Don’t cry for me Guatemala, the truth is I never left you……..
Well I did. We did. And a couple of weeks ago I went back with my family, with my 3 Guatemalan hybrids and without my Guatemalan and it was damn weird going back in time, solo parent, Saskia on my lap, and my boys either side on the two planes via Panama.
When I discovered I was pregnant in Buenos Aires in 2004, I walked the streets of Palermo slowly processing the consequences of my rapidly changing life. There is a part of Palermo where all the streets are named after Central American Countries and I stopped at Guatemala and took a long look. I even took a photo of that street name. I realised that if I decided to have our baby, which I already had, I could never forget about that troubled little country that the world had managed to forget about ………. A genocide that some people want to sweep under the carpet. Maybe we all do in a way, because the reality of what happened in Guatemala is too much for a lot of us. But thankfully there are some people like my husband’s family who could never turn their backs on the truth.
There is nobody who could look me in the face and tell me that the name Rosal Paz y Paz is not a noble one, no matter what side of the fence your politics falls. Principles, humanity and honor are things that we can all recognise in people.
I spent 8 years in Guatemala. All my children were born there. I met some great people and learnt a lot about love and life. I can’t say I was happy living there, but my husband and my children brought me a quota of happiness that was just sufficient to get me through and good friends contributed in keeping me topped up.
I made Guatemala a paradise for my boys, but at times I could not hide my unhappiness from them and I regret that. It became my prison. My beautiful prison, with Volcanoes and Jacarandas and Bourganvilias. I thought I would never be able to leave. The feeling made me anxious but my boys always brought me back to life. I was a mother and a wife and that was what I had to try my best to be and do, regardless of the madness of the country, the history, the hypocrisy, my frustration, my boredom.
But an opportunity in Cuba came along and rescued us, just in time. We escaped as history began to repeat itself. A military government back in power, noble people persecuted and accused. Short memories, and a fresh batch of hypocrisy and lies for a new generation.
So I went back for a week, travelling on British passports without my Rafa and I spent that week recreating the paradise for my children. Their town, their friends, their nanny, their old daycare, their volcanoes. Good friends who love us and we love them. I have always been fortunate to find the good people wherever I am……….. and I thank those people for saving me when the serendipity and madness balance was tipping dangerously over to the wrong side.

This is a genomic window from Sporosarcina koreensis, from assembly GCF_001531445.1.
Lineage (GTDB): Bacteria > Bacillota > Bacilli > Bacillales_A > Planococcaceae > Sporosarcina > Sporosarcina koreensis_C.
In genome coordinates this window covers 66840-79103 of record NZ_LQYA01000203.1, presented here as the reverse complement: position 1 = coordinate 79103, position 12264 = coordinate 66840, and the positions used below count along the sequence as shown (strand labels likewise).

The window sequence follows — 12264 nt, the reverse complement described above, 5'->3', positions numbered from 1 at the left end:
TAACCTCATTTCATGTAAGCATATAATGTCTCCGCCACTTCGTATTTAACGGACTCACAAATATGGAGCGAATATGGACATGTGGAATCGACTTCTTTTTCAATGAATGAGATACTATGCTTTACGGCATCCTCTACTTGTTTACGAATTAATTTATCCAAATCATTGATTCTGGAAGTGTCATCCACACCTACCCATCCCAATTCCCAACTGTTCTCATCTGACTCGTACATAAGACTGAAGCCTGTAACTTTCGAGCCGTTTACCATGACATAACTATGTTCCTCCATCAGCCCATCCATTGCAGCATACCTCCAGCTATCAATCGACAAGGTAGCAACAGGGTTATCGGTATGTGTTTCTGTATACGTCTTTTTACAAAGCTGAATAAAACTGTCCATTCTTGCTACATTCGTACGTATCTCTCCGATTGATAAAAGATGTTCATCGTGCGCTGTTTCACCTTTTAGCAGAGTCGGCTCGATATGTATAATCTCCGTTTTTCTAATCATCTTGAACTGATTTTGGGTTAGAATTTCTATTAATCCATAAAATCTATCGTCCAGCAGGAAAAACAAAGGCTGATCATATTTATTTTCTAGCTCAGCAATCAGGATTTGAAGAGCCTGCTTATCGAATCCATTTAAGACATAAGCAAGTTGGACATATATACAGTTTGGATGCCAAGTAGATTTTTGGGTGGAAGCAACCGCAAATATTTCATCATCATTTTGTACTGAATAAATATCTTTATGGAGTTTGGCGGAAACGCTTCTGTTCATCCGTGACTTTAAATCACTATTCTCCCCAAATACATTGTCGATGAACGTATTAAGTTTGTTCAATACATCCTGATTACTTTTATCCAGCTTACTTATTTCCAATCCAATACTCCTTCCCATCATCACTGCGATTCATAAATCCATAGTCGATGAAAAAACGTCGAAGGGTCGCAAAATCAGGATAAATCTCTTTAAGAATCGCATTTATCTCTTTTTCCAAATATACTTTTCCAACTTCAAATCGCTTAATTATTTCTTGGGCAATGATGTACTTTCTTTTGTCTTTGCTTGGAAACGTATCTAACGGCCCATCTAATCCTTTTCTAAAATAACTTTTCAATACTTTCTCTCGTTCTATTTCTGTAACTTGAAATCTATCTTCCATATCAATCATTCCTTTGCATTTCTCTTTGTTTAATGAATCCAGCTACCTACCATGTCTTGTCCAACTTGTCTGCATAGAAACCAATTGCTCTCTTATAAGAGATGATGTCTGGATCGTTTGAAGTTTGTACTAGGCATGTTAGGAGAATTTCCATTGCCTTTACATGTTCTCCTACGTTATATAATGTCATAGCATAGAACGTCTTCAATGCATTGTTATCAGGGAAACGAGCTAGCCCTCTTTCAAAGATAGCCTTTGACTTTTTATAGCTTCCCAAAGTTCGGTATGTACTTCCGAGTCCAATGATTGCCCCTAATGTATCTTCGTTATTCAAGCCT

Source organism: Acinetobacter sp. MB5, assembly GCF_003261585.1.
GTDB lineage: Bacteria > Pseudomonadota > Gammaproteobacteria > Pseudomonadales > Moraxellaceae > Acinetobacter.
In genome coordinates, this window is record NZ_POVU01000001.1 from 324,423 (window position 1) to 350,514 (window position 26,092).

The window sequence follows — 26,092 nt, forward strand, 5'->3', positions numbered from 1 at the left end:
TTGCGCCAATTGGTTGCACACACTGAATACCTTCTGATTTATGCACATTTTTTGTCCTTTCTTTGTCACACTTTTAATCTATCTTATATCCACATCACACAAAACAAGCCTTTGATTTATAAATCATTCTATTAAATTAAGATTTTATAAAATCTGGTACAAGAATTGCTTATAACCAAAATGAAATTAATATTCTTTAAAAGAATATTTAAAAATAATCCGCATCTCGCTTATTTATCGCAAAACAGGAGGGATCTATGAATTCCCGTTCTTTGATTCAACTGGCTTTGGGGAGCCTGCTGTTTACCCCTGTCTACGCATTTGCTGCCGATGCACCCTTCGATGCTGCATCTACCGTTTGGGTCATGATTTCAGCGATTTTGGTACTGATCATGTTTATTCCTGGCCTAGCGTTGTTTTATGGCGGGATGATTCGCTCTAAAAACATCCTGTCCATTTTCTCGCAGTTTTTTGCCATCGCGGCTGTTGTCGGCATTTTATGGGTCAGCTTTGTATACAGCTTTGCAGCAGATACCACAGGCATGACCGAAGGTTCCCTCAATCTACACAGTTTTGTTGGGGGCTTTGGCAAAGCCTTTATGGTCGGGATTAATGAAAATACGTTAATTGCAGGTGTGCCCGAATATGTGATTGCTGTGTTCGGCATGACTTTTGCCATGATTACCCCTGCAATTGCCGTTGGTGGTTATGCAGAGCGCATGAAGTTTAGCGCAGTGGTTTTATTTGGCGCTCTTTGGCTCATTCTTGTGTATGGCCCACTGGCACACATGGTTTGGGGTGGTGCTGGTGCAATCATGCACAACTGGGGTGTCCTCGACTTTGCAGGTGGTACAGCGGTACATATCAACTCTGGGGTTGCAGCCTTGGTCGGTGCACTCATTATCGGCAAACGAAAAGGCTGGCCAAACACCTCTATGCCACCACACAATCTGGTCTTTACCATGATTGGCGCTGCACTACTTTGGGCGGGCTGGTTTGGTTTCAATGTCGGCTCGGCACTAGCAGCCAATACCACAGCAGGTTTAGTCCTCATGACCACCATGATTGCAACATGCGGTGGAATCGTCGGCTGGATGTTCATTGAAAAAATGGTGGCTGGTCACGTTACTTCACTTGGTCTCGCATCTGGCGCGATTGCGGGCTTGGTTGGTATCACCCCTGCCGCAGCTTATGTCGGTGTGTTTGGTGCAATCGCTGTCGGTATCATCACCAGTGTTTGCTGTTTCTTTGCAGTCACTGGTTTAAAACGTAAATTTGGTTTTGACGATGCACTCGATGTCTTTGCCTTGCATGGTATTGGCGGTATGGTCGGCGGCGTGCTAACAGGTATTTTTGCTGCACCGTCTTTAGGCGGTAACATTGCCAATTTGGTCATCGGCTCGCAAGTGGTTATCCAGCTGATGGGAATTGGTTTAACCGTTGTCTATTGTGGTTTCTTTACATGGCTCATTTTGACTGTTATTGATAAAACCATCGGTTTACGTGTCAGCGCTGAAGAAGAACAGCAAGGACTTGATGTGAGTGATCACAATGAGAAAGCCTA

My Rafa says he wants to die with his volcanoes, but right now we are relieved to be away from it all . My beautiful dark-eyed Saskia, who is a happy soul, will grow up with her first memories in Cuba with the added bonus of a much more relaxed mother. We already have good friends here and I don’t have to keep my mouth shut or keep looking over my shoulder.
To all the sweet kind people of Guatemala. We will be back one day and I wish you all a lot of luck in the meantime.
Phew ……… it took a long time coming that one. Next stop back to crazy happy days in Cuba 😉
Film check: The best documentary I have even seen about Guatemala …….. Lecciones para una Guerra by Juan Manuel Sepulveda. Synopsis taken from Festivalscope:
Between 1982 and 1996, the Ixil and Quiché people took refuge in the mountains as a last resort to save themselves from the massacres carried out by the Guatemalan Army, which took the lives of more than 200,000 indigenous people. After those fourteen years, the communities ended up settling in the northeastern part of the range, an area currently under siege due to the wealth of natural resources to be found there. LESSONS FOR A WAR is a celebration of the resistance of people preparing to defend themselves against another coming war. A chant of hope of a community that will not give up.